College lecturer throttled daughter following a row with his wife (From Darlington and Stockton Times)
Send us your pictures, video, news and views by texting DST to 80360 or email us
College lecturer throttled daughter following a row with his wife
A COLLEGE lecturer who throttled his daughter with a scarf during a marital row walked free from court - despite being branded "reprehensible" by his own solicitor.
Gurdass Singh warned his wife that he would kill the terrified 12-year-old unless she left their home in Thornaby, near Stockton, following months of domestic difficulties.
Defence lawyer Peter Wishlade told Teesside Crown Court today (Thursday, March 14) that the father-of-three had reached breaking point and lost his temper for the first time in his life.
His wife Balvinder was worried that his recent interest in socialising and drinking possibly indicated he was having an affair, prosecutor Rachel Masters told the court.
She made repeated calls to Darlington College where the 37-year-old was a computer lecturer to see if his excuses for "working late" and not being at home were genuine.
Mr Wishlade claimed the paranoid ideas were the result of Mrs Singh discovering that her own father had had an affair and she had a sister she knew nothing about.
He told Judge Simon Bourne-Arton, QC, that Singh had been of "exemplary character" before the incident last July but was suspended and will probably not return to work.
"He is utterly ashamed of his completely reprehensible behaviour," Mr Wishlade said. "His wife will say she did not believe for one second he would kill the children.
"This was an arranged marriage when he was 18 and there were absolutely no difficulties with the marriage until 2010 when his wife discovered her father had another daughter.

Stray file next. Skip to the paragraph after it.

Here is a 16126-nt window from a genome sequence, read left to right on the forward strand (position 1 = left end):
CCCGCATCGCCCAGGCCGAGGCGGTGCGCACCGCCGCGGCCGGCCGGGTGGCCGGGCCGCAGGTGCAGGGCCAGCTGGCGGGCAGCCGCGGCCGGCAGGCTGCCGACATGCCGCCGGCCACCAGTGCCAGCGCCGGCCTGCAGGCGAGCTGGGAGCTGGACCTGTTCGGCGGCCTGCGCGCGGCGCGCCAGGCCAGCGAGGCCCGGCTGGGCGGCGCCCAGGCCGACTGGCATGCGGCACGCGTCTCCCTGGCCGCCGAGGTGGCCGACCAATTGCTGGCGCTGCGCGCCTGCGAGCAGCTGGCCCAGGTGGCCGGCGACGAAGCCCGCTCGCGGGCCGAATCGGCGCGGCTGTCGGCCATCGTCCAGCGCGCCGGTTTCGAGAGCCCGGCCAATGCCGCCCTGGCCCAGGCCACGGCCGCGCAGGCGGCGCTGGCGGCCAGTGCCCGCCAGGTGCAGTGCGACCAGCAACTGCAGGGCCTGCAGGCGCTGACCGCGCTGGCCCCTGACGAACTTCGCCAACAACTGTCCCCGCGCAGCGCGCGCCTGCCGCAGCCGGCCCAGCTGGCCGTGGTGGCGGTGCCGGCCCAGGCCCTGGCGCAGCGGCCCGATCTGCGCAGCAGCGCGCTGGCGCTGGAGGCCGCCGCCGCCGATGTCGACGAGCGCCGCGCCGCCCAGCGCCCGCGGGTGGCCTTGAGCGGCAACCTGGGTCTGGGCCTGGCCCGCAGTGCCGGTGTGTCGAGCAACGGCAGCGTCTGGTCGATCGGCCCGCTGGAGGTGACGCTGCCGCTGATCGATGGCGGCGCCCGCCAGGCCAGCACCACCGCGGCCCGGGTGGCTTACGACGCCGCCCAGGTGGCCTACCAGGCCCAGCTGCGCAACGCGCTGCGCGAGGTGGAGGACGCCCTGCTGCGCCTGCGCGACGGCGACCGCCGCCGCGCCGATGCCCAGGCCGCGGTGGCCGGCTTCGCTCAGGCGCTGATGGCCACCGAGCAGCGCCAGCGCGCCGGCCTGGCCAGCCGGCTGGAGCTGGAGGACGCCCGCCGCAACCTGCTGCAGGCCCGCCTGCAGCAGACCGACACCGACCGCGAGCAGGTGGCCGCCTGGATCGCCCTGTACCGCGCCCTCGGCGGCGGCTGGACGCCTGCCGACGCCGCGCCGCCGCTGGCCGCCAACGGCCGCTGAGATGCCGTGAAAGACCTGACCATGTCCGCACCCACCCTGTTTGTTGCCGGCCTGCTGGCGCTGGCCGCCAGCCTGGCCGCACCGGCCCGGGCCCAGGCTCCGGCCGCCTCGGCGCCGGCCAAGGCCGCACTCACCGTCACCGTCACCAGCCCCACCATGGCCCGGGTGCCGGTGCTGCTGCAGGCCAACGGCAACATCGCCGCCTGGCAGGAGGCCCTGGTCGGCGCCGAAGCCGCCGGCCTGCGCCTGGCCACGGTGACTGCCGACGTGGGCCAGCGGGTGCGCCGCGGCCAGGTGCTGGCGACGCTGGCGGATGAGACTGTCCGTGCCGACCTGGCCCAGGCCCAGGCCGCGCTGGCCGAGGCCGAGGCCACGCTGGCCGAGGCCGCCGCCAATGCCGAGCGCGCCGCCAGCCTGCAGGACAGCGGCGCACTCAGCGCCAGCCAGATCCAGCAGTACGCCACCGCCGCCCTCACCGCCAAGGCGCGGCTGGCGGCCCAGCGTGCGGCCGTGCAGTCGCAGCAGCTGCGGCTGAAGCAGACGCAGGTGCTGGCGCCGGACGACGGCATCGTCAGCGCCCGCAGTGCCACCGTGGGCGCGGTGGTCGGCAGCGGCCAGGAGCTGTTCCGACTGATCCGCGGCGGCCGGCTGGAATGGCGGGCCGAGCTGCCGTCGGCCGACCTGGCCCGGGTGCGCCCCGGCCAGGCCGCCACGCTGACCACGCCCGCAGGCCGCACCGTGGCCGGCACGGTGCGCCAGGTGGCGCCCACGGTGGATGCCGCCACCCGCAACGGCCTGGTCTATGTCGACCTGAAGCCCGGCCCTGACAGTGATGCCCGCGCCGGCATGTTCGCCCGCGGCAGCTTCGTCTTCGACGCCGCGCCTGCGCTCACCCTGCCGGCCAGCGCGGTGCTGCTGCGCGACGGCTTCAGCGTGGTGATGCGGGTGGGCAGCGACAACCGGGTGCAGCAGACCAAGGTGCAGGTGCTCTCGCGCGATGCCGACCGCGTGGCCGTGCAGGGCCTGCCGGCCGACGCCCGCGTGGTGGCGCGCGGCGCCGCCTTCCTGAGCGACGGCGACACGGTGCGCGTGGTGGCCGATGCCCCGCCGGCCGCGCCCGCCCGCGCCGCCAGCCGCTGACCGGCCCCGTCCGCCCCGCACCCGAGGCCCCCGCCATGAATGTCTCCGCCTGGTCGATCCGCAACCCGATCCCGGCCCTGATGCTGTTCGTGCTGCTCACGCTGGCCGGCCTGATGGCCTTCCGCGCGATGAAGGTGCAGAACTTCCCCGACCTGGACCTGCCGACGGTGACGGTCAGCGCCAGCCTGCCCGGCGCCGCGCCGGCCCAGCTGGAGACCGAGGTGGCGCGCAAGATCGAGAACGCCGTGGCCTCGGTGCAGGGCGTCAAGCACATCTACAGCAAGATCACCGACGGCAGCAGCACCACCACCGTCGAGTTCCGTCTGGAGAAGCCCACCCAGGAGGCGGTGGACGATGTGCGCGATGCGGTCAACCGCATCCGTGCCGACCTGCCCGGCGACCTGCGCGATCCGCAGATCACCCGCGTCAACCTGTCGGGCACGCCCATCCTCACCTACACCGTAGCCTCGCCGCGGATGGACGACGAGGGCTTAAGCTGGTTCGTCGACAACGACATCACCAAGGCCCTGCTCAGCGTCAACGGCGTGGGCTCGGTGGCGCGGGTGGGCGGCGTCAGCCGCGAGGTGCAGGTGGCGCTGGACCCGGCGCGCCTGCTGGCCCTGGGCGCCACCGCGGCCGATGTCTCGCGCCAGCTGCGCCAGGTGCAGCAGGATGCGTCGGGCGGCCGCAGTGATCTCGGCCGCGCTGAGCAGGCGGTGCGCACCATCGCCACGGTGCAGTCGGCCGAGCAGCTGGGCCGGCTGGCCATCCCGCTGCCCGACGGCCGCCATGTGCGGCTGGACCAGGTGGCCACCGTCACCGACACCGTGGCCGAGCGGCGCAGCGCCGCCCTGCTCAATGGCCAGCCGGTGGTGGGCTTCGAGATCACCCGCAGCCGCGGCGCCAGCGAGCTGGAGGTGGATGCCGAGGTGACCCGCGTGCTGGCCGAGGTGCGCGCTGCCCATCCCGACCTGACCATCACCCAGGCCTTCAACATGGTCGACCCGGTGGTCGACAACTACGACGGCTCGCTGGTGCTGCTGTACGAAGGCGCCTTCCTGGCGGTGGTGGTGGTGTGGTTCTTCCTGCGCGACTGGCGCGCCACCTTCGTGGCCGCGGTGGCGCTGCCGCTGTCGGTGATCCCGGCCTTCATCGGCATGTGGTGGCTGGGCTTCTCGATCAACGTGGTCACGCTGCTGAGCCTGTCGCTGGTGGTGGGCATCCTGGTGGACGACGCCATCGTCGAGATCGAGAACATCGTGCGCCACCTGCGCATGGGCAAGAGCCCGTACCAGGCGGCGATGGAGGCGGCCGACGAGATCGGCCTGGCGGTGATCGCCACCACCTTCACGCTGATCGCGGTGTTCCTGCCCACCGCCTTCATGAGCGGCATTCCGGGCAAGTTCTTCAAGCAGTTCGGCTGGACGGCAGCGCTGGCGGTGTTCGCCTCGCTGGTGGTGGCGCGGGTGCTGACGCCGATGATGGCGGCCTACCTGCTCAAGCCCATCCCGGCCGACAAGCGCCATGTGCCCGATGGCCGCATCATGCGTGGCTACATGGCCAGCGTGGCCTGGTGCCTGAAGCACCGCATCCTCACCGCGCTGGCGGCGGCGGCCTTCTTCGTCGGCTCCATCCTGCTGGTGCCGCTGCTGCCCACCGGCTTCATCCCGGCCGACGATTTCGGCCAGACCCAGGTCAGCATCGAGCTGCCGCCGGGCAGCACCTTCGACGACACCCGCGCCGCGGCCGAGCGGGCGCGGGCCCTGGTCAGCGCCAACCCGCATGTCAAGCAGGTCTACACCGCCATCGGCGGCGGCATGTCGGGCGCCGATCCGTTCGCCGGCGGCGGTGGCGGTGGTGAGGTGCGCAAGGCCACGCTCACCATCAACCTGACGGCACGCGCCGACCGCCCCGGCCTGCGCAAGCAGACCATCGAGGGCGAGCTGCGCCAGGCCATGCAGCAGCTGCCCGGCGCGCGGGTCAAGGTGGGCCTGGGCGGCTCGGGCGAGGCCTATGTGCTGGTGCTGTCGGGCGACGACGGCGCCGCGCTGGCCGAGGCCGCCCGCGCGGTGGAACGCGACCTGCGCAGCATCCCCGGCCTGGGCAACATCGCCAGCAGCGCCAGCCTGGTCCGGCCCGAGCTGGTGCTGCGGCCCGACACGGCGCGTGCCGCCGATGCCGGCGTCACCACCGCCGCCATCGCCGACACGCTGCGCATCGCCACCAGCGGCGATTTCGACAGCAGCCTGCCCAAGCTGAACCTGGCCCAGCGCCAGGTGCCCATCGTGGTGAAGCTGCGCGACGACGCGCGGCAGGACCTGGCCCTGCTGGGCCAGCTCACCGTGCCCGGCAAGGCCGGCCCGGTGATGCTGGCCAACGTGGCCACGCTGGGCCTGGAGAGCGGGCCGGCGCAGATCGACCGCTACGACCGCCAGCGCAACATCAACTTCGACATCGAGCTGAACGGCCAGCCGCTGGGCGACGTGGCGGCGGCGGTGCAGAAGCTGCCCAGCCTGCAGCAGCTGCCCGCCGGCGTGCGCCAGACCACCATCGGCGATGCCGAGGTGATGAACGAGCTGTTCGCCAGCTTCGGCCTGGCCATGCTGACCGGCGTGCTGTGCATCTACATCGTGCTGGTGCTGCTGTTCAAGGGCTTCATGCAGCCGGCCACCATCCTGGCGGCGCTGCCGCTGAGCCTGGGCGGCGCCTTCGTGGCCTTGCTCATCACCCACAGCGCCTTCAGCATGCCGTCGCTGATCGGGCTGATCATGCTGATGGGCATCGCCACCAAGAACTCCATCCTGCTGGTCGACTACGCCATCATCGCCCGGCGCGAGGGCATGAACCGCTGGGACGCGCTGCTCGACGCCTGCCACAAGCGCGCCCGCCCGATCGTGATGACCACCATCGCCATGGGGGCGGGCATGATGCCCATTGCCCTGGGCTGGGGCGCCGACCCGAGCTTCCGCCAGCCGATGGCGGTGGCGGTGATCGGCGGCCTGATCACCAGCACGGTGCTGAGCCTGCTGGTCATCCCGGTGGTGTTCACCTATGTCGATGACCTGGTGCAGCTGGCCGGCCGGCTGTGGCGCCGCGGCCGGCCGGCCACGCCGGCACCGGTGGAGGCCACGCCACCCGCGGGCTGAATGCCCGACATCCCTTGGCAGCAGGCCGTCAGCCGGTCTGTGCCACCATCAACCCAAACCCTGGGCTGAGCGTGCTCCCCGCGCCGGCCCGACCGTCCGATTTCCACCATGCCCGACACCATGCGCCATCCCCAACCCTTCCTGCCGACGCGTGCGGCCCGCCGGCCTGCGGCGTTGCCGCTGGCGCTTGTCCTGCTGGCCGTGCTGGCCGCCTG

"Why this should have the disastrous effect on her it did I know not, but from that moment she categorically believed he was committing adultery with people at the college."
During the argument at the family home in Cambridge Road, Thornaby, Singh locked his wife out the house and warned her: "If you don't leave, I'll kill the children."
He eventually allowed her back in, but wrapped a scarf around the neck of their daughter and pulled so tightly that his hands started to shake, Miss Masters told the court.
Judge Bourne-Arton imposed a nine-month prison sentence, suspended for two years, with supervision 80 hours of unpaid community work and a £500 order for costs.
He told Singh, who admitted assault occasioning actual bodily harm: "You used your daughter as a pawn in your battle with your wife, and that is to your utter discredit.
"You placed that scarf around her neck as a weapon against your wife without thinking of the consequences to your daughter. What you did here was effectively terrify her."